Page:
Tipping our hat(s) to Manchester
01 Sep 2015
‘The Great Hatmandu’ to raise money for victims of Nepalese earthquake
University staff and a popular Nepalese family have come up with a unique idea to raise money for survivors and the families of those who lost their lives in the earthquake which devastated their home country earlier this year.
Alison Hamilton, from the Faculty of Engineering and Physical Sciences, and Fiona Colton, from the School of Materials, teamed up with restaurateur Buda Dangol, whose family run The Great Kathmandu Restaurant, to make and sell Nepalese-style hats. Colleagues and students from across the University joined in, generously contributing their time and skills to the project.
The fundraisers are calling their efforts ‘The Great Hatmandu’ and are hoping foodies and locals will buy their finely crafted handmade pieces when they are sold on a stall outside the restaurant on Saturday and Sunday, 5 and 6 September.
Buda, whose father founded the popular West Didsbury eaterie, said: “The response to The Great Hatmandu initiative has been overwhelming and heart-warming.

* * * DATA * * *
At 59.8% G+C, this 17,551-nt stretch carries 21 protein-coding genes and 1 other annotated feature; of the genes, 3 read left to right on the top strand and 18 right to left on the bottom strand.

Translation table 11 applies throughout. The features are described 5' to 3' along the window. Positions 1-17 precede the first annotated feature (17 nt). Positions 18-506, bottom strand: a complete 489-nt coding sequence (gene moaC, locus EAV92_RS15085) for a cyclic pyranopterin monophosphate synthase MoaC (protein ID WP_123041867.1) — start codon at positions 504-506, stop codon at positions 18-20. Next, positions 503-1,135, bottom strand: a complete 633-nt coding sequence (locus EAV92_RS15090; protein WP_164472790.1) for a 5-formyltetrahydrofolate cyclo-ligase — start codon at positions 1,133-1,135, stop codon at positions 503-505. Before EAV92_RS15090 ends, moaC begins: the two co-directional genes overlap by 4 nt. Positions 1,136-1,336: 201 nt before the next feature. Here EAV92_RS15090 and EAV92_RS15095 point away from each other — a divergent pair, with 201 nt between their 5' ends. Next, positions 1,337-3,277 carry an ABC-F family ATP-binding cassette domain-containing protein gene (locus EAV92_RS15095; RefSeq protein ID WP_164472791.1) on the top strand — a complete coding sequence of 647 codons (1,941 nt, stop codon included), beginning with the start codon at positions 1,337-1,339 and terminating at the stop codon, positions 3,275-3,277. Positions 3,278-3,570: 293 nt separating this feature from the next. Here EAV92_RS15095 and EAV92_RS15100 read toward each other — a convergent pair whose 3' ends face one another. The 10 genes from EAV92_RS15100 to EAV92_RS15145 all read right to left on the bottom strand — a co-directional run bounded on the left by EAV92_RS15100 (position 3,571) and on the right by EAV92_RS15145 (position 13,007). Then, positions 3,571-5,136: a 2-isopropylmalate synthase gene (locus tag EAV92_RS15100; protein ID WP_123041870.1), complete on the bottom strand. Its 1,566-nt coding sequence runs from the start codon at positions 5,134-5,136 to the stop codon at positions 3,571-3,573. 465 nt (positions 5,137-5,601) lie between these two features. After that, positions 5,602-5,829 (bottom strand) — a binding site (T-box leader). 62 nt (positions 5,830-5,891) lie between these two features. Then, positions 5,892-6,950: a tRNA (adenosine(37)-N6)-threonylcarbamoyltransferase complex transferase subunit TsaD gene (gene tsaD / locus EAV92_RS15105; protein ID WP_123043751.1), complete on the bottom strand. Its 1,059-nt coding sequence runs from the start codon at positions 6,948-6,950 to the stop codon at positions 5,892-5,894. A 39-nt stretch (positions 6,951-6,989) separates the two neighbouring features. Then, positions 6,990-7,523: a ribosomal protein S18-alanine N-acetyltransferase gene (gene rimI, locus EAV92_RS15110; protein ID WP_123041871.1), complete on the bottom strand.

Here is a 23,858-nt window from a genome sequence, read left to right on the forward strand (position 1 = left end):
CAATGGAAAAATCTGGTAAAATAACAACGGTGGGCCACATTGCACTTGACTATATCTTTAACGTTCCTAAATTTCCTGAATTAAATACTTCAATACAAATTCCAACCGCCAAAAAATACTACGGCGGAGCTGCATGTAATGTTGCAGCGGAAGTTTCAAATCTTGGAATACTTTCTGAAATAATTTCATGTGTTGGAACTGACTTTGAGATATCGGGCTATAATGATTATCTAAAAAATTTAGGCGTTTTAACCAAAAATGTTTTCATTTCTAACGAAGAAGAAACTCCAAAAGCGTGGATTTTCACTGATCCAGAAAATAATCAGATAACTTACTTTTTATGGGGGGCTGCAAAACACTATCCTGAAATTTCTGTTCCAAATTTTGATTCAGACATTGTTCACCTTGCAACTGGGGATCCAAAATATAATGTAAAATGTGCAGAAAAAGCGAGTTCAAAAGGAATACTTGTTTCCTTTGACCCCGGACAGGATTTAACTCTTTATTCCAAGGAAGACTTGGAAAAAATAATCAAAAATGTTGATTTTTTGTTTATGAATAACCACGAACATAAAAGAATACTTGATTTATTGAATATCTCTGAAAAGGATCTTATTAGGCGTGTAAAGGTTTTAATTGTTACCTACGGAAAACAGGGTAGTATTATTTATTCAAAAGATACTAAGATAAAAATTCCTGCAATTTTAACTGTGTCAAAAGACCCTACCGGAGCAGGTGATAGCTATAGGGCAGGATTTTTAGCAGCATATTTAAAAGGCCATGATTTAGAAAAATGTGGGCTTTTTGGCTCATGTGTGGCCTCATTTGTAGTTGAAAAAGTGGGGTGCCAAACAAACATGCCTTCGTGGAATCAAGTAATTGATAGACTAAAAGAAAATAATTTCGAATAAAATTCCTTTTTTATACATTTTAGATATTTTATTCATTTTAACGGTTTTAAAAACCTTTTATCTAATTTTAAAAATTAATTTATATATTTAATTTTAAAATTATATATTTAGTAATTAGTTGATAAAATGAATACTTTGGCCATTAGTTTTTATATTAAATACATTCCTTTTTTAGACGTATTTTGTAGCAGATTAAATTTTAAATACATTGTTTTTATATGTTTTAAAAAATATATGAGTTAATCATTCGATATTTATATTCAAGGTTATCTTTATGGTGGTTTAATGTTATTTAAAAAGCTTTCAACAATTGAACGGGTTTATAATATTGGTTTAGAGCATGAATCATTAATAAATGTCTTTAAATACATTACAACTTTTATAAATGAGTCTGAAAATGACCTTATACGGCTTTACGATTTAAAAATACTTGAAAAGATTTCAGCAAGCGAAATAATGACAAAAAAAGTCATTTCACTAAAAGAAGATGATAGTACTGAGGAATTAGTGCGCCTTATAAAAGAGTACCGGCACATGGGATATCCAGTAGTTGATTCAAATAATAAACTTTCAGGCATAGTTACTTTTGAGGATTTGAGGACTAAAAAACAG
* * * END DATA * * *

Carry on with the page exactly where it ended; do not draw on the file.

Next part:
“We’re proud to be working closely with staff and students from the University, especially Alison Hamilton and Fiona Colton who organised the sewing-bee. Their friends and families have been crocheting and knitting too, it’s been amazing.
“Nepal is really trying to get back on its feet. They are erecting temporary shelters and rebuilding transport routes. However we need to move quickly to raise money to help them now that seasonal monsoon has arrived. It’s about keeping the people of Nepal in our minds and raising awareness of their desperate struggle.
“There are hundreds of Nepali families like ours in Manchester, and along with local businesses we have been working tirelessly to raise money.
“We have already distributed several community water filters and tents in Nepal through small, local organisations like the Rotary Club of Yala, who have been able to move quicker than large groups like the DEC.
“We hope the wider community of Manchester will keep thinking about Nepal, so we came up with this idea for something that’s fun to make and fun to wear.”
For more information and to keep in touch with the initiative go to: